Sirius announces $500m offering for construction of mine

Sirius Minerals, the company behind major potash mining plans in the North Yorkshire Moors, is offering $500m as part of its stage two financing plans to construct and develop the polyhalite mine.

The proceeds of the offering will be used, together with proceeds from the other elements of the stage two financing, to fund the construction and development of a polyhalite mine in line with project milestones to the point at which the project generates positive operating cash flows.

The company announced its second stage of fundraising earlier this year  and raised £327m through a placing of shares.

Sirius is looking to tap into what is thought to be the world’s largest deposit of polyhalite beneath the Yorkshire Moors National Park. It already has a mine near Whitby in North Yorkshire. However it will be a difficult and complex extraction process to extract the estimated 2.66 tonnes of multi-nutrient fertiliser.

If operations begin by 2021 as Sirius has suggested, two mine shafts will be used to help extract the potash, which will then be transported outside the National Park to Teeside via an underground tunnel for processing.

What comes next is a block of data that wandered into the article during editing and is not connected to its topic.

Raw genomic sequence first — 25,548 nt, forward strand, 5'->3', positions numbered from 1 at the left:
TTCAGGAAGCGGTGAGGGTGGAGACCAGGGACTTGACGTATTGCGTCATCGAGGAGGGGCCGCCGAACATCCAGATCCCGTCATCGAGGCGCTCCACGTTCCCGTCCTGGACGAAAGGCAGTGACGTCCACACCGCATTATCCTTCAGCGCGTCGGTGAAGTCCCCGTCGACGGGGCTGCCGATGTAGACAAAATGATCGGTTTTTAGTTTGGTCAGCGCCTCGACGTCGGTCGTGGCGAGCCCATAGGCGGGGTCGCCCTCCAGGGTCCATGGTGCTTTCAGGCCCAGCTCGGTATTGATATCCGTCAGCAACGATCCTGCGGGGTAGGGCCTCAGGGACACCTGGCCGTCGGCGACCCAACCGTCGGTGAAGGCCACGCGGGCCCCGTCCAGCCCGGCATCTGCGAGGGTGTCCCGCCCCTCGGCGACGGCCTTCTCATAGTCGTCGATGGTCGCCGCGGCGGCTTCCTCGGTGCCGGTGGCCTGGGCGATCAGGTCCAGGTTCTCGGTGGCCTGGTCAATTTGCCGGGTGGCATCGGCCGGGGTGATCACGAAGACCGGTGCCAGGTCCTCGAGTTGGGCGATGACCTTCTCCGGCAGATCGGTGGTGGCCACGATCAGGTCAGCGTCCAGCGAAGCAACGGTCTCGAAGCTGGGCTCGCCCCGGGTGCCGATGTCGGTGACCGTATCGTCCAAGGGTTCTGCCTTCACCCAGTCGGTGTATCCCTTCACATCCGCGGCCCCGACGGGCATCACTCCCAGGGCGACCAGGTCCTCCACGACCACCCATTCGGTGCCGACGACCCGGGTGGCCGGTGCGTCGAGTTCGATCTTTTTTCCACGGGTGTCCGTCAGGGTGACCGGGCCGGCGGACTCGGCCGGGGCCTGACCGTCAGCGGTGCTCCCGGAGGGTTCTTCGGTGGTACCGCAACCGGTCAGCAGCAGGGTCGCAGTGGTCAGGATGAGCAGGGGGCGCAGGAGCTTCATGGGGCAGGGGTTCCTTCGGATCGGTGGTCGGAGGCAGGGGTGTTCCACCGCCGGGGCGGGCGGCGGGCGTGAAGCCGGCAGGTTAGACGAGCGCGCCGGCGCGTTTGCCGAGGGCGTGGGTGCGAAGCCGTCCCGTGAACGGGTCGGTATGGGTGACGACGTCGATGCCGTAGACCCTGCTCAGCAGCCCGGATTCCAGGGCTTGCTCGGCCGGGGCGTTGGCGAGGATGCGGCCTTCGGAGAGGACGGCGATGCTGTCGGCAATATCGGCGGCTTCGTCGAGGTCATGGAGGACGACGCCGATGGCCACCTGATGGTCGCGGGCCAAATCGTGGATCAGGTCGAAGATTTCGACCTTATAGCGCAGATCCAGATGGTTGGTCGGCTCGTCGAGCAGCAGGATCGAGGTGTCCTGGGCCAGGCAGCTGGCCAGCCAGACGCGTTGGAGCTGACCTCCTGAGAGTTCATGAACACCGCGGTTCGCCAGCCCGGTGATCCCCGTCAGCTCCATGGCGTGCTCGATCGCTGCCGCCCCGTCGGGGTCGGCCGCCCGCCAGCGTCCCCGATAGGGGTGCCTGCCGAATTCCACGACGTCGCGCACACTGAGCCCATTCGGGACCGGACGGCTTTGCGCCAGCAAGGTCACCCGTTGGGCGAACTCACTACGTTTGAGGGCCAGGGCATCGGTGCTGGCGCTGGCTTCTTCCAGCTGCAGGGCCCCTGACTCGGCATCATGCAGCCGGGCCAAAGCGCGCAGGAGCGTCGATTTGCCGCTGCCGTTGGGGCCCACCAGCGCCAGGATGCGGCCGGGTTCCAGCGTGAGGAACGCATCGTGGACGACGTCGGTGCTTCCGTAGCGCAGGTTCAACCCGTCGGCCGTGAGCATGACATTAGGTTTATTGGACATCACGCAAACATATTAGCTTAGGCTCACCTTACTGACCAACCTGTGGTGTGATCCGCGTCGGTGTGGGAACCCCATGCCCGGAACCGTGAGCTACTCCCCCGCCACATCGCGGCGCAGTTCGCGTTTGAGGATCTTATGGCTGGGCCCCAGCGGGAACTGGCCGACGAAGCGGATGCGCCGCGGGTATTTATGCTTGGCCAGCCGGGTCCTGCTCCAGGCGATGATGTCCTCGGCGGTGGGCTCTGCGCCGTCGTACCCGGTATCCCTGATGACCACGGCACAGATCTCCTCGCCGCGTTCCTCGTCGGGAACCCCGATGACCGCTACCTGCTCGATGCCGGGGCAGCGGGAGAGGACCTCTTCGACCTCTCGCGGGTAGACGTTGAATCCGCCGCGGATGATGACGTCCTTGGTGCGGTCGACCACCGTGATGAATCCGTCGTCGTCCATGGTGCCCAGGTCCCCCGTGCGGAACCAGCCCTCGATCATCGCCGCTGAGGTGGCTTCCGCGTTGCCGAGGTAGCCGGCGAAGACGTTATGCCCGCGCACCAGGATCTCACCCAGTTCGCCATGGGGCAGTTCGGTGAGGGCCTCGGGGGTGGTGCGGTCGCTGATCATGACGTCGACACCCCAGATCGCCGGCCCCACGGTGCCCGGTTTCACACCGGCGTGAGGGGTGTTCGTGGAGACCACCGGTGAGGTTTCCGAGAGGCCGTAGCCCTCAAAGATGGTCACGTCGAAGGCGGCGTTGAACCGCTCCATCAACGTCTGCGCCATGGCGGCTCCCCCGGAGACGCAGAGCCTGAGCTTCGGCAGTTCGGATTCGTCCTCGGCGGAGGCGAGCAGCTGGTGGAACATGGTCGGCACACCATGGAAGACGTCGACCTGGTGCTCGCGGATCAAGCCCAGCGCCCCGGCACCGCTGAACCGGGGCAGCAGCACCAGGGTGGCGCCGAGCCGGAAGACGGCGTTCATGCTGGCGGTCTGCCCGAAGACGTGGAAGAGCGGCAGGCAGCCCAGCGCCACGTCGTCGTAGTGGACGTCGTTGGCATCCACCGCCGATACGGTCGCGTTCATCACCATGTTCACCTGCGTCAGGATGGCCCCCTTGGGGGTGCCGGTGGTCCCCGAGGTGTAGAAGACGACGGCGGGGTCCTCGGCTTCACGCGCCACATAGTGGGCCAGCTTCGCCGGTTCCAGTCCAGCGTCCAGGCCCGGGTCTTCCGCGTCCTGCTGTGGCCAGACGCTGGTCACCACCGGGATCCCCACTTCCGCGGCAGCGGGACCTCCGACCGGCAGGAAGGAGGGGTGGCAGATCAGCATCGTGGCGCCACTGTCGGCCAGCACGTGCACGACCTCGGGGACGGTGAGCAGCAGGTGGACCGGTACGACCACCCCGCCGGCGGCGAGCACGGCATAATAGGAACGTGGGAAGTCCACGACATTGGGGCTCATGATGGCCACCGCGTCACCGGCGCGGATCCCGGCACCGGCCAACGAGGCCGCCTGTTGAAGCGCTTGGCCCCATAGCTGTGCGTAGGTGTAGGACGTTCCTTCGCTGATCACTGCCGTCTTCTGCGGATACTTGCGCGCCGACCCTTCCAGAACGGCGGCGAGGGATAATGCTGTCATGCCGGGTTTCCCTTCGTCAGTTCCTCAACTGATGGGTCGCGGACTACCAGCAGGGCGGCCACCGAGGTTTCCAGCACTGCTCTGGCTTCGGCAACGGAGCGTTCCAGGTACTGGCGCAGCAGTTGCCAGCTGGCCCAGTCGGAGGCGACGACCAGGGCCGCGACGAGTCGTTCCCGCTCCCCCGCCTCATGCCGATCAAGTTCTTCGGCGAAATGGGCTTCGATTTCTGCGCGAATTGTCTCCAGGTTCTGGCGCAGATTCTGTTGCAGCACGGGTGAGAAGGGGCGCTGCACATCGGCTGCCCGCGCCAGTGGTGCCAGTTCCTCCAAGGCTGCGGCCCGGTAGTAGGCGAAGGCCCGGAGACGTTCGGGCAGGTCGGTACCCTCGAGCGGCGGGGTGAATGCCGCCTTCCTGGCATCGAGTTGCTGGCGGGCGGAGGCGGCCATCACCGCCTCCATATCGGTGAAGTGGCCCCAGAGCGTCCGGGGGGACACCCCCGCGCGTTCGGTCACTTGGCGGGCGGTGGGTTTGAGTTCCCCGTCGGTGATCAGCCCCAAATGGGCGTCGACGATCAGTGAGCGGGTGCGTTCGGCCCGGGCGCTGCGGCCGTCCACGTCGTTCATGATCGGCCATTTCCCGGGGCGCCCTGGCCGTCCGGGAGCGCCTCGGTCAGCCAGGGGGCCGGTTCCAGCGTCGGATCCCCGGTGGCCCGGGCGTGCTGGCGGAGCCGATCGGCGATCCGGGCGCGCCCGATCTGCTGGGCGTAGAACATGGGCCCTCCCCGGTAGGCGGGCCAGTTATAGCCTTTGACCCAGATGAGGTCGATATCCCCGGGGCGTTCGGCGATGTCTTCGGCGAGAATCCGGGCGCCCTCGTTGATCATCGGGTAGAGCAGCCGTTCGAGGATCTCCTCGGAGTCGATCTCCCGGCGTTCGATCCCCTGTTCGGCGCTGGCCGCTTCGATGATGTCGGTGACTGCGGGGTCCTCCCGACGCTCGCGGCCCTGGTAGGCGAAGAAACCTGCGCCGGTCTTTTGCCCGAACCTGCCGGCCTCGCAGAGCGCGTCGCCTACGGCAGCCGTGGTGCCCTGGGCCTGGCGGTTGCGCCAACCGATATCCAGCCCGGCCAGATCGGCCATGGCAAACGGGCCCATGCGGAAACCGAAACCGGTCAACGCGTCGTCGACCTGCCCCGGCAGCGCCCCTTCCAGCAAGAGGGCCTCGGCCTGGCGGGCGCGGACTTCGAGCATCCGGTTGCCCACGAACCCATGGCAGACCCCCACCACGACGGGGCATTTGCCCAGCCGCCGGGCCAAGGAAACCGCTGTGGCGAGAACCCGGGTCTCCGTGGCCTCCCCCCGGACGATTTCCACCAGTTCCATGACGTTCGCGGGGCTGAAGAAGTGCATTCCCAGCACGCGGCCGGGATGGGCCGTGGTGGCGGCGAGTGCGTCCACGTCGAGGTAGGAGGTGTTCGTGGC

Sirius will ramp up production from 2021 when it plans to complete its Woodsmith Mine, the only deep mine to be sunk in Britain for the past 40 years. It says it is aiming for a production capacity of 10 million tonnes per year, up to 20 million tonnes per annum at its height. It has reportedly already agreed deals to deliver 8 million tonnes per year.

Permission was granted for mining to go ahead by the North York Moors National Park Authority in October 2015, but since then it has faced high costs getting the project off the ground. Last year Sirius announced it would need up to a further $600m to complete development of the project.

Earlier this year, Sirius announced that a “major global financial institution” had made an offer to fund the second phase of the Woodsmith Mine project.

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